Friday, November 10, 2006

Veterans Day: A Daughter Remembers

My father died last year at 79. Like many men his age, he was a veteran of WWII. Had I been close to him, I could tell his story properly. Instead, I have only bits and pieces.

I suppose his motivation in joining up was the patriotism of those days or the chance to get out of a small Alabama town where the only future lay in a job at the cotton mill. Part of a family of 11 children, he saw brothers going off to war and joined the Marines the first chance he got, despite being underage. Later, he switched over to the Air Force and flew on airplanes but not as a pilot. His job was as a mechanic. I’m not sure where he was stationed. I know he went on missions to Japan for when he returned to the little country house he grew up in, he brought with him a fancy silk pillow and a complete set of “Made in Occupied Japan” china for my grandma.

As soon as my mother graduated high school, she caught the first train out of Oklahoma and headed to Washington D.C. to work in the War Department. That’s where the two met. He, a dashing young soldier with blond hair and blue eyes. She, a young country girl who sent everything she could afford back home for her family. In 1950 they married, and I was born in Washington a couple of years later. Not long afterwards, my father took us to Alabama and got out of the service.

He was never the same as when he left home for the war my aunt tells me. Can I imagine that something happened during the war that changed him forever? Would it have happened anyway? It’s a mystery that died with him.

I do know that on this day for honoring the men and women who have served our country honorably, I recognize that they have made a great sacrifice, some with their lives. While many have been wounded with bullets and bombs and have healed, others carry forever wounds that do not heal.

This, I believe, was my father’s story.


Don said...

I’m continually grateful now that both of my parents have gone to their reward for the times I sat and listened to stories of their lives, but I regret that I didn’t ask for more details and record them in some manner.

My Dad was in WW1 but wasn't sent to Europe because his father had emigrated from Germany by deserting from the German army and stowing away on a cattle boat to come here, and apparently the government didn’t trust those of German parentage to be loyal to the USA.

As we honor our living veterans and the memory of those who are deceased, as a veteran myself, I feel that we should also honor their families and loved ones who supported them from at home and often had to take up the slack caused by the absence of their service member. “They also serve, who only stand and wait.”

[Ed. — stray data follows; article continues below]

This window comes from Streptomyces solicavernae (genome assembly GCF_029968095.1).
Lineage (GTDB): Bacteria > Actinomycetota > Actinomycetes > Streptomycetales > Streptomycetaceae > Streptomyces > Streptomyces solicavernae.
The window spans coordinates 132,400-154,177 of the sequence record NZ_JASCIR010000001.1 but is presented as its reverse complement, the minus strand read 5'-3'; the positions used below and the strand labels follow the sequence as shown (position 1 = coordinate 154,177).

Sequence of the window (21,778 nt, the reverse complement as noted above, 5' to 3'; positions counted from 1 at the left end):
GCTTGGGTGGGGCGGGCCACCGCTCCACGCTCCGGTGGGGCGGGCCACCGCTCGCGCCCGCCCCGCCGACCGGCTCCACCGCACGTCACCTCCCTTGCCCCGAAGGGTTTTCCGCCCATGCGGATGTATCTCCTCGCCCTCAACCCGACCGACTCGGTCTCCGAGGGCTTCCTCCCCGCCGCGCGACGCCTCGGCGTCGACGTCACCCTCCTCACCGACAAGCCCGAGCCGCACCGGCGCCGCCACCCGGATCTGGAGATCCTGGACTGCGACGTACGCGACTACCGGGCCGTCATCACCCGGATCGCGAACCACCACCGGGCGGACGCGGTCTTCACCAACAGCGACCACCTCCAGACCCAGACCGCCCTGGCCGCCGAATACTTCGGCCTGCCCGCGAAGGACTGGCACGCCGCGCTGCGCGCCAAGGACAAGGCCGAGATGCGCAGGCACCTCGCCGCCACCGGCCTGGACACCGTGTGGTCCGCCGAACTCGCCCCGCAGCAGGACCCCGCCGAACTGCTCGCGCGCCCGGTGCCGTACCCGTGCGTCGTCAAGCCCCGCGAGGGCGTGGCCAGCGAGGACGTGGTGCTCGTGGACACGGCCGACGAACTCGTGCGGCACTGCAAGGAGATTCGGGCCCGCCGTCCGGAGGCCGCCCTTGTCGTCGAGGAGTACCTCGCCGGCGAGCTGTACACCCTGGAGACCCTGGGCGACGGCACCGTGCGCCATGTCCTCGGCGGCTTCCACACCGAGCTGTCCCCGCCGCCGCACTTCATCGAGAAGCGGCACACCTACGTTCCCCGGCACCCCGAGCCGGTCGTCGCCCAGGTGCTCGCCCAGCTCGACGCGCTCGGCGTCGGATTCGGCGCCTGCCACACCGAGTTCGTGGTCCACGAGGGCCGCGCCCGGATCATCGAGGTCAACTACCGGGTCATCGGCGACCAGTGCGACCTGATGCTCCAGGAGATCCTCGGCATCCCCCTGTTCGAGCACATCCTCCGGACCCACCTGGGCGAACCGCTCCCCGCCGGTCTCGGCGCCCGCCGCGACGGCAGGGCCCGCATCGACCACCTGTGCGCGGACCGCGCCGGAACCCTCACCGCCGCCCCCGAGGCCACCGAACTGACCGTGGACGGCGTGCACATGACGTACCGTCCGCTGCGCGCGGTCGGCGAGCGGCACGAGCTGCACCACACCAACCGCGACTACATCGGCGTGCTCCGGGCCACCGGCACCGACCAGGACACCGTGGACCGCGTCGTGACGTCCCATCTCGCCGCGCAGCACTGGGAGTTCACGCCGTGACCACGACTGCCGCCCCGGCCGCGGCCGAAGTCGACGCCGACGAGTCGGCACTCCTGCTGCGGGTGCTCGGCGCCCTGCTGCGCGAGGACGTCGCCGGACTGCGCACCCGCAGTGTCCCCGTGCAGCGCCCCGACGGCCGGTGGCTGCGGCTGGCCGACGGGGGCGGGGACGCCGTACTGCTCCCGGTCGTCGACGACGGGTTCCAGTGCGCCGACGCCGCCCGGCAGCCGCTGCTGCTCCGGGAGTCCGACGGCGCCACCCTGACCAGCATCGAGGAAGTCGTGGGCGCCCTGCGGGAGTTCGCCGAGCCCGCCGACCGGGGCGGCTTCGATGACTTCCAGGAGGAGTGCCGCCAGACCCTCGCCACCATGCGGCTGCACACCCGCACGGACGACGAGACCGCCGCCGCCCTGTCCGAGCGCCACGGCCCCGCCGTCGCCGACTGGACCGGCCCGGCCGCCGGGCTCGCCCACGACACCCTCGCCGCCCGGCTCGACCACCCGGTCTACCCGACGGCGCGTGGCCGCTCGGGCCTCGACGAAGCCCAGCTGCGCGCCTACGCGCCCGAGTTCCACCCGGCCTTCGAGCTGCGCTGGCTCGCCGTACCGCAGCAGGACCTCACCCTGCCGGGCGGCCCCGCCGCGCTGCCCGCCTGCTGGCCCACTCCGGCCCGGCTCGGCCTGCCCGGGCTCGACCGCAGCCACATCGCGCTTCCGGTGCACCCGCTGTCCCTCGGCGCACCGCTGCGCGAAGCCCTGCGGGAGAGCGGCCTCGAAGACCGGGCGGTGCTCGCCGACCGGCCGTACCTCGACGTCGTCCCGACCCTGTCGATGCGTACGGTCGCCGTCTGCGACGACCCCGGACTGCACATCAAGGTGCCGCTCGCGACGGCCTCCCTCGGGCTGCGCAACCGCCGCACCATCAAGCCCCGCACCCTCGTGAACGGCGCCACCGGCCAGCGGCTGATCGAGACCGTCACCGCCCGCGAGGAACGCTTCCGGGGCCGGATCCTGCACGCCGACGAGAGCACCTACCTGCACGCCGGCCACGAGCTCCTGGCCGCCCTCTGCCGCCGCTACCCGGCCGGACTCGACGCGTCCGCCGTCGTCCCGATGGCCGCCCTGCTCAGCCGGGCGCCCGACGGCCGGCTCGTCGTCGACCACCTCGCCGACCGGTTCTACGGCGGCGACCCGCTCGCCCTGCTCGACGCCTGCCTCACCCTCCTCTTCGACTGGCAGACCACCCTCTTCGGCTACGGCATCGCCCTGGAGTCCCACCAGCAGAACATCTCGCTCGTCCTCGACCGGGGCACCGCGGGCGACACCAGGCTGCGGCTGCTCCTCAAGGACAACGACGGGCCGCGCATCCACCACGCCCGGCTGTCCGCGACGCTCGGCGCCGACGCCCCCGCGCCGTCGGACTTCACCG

Sheila said...

Thanks Don for your thoughts. You are right about the families too. So many young parents must be both mom and dad while the parent soldier is off serving in situations that are dangerous. They deserve any help we can give them.

Marion said...

My father suffered from PTSD, and Gray's father, too. It forever changed both of them, WWII did...and I don't think they were unique.

Thanks for this post, Sheila.

Sheila said...

Marion, I know that back then PTSD was not a term yet in our vocabulary. I guess the closest thing to it was "shell shock." My father had been diagnosed with so many mental conditions that it was impossible for me to say for sure what the demon really was. But I do think the War had to have triggered whatever went wrong.

Janey Loree said...

Hi Sheila, What a wonderful tribute to your family's sacrifice to keep us safe along with the comments above. Since both of my parents served in the Army, I have considered myself an Army brat all my life. Well, my dad was still serving when I was born at Brooke Army Medical Center in San Antonio, TX. They didn't serve during wartime, but my parents were ready if a war broke out. I for one am thankful for ALL the sacrifices made to keep us a free nation under God! I will forever get a lump in my throat and tears in my eyes when the "Star Spangled Banner" is sung, the "Pledge of Allegiance" cited, and when I hear of the sacrifice that are being made!

Sheila said...

Janey, thanks for your comments. We share being born on bases: I was born at Bolling AFB.

Kilroy_60 said...

Yesterday I went to the gas station. The car parked in front of me had a World War II Veteran license plate. I went up to him said I wanted to thank him for his service. He warmly shook my hand and thanked me. {This is something I tend to do with veterans} He said that people never say anything. He was in his mid-80's and told me he served in the Pacific through the entire period of the war. I told him TheSpecialOne's father was in the Pacific as well...and that he doesn't talk about his service. His words were simple and to the point. "Son, it wasn't pretty," he said. I wish more people would take that little second to say - as John Prine writes - "Hello in there."

Sheila said...

Yes, there are fewer and fewer of these veterans around. They are a special breed in my book.